2020 NFL Draft Rookie Profile: Cole Kmet (Fantasy Football)
Nothing gets me going like watching tight end film.
Ok, I lied. Watching snap after snap of players who are partly utilized as a sixth offensive lineman and partly as a much slower wide receiver can be well… slow. There is a major transition to the NFL pace for young tight-ends, which is why most teams know there is a learning curve on the front end and likely a built-in one-to-two years of development and adjustment once teams draft them.
Notre Dame’s Cole Kmet has been lauded as one of the first TEs off the board in an otherwise weak class. The timing is impeccable; if you look across the landscape of the NFL, there aren’t too many teams in need of TEs this year oddly enough. Kmet’s body is NFL-ready and with his age (only 21 years old), he has time to develop into a starter in this league. I’ve taken the time to check out Kmet’s tape from the 2019 season and point out what I saw on film. In the end, I’ll give some actionable items for fantasy owners in redraft and dynasty leagues to consider with Kmet.
Note: For more on the 2020 rookie class, check out all of our 2020 NFL Draft content and stay tuned to the Fantasy Footballers podcast for April’s Rookie Preview show where the Ballers breakdown each position heading into the draft.
College Production Profile[lptw_table id=”163229″ style=”default”]
Kmet came into college as a highly recruited player but he got on NFL scouts radar with this junior season. After pitching for the Fighting Irish baseball his first two seasons, 2019 was the first year we saw major involvement and a giant leap forward as an NFL prospect. 515 yards and six TDs are substantial for a tight end in college. For instance, George Kittle never caught more than 22 passes in a season. Regardless of his overall college numbers, he asserted himself as a dependable second option behind WR Chase Claypool on a Fighting Irish squad that finished 11-2 on the year including six wins in a row to finish out.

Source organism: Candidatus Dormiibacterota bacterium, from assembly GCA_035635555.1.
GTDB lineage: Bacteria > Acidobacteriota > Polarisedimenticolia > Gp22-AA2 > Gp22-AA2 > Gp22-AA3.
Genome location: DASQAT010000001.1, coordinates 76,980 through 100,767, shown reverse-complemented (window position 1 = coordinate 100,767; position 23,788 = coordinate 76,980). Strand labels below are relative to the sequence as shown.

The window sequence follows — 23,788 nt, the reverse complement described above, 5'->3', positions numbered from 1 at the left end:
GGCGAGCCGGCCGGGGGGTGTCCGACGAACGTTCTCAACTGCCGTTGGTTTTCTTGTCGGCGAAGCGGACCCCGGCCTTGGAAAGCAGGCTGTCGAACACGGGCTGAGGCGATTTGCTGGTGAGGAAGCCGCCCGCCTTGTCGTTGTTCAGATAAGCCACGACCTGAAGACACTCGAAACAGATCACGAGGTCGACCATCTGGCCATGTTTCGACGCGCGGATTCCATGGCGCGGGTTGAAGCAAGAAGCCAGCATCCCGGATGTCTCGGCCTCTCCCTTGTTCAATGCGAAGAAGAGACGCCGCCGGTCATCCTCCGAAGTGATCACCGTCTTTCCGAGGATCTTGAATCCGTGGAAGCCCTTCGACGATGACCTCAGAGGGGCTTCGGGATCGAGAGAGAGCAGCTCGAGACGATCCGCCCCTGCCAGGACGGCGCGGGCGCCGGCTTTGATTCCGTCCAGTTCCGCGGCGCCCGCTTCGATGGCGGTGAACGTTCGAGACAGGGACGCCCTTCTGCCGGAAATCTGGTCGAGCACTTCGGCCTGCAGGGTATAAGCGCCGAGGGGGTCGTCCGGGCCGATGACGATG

NFL Scouting Combine Measurements[lptw_table id=”163228″ style=”default”]
Kmet has the football pedigree as his father (Frank Kmet) was a fourth-round selection by the Buffalo Bills in 1992. His size obviously stands out in this class as he towers over everyone. At his combine workout, Kmet looked smooth catching passes in his drills and his 4.7 40-time is nothing to shy away from. But it’s his 88th percentile burst score that shows you he has the athleticism to be a legitimate high-point dominator in the red zone.
What’s On Tape
My method for watching film is simple: get out a pen and pad of paper. Watch each passing attempt taking note of the down and distance and simply write down what I see. For TEs, I focus on blocking, aDOT, utilization in the slot, hands, and if they present YAC-ability. For Kmet, I took four of his highest-profile games from the 2019 season.
Games viewed: Virginia (2019), Boston College (2019), Virginia Tech (2019), Georgia (2019)
1. He was used in the vertical game.
Whether it’s seam routes or post routes, Kmet has the size to block out smaller linebackers and safeties with his massive frame. It bodes well for a young in-line tight-end to be utilized in this way in college. In the Virginia Tech game, QB Ian Book looked for Kmet a couple of times and simply overthrew his open man. Kmet also drew a pass-interference penalty on a couple of occasions where it was clear he had his defender beat.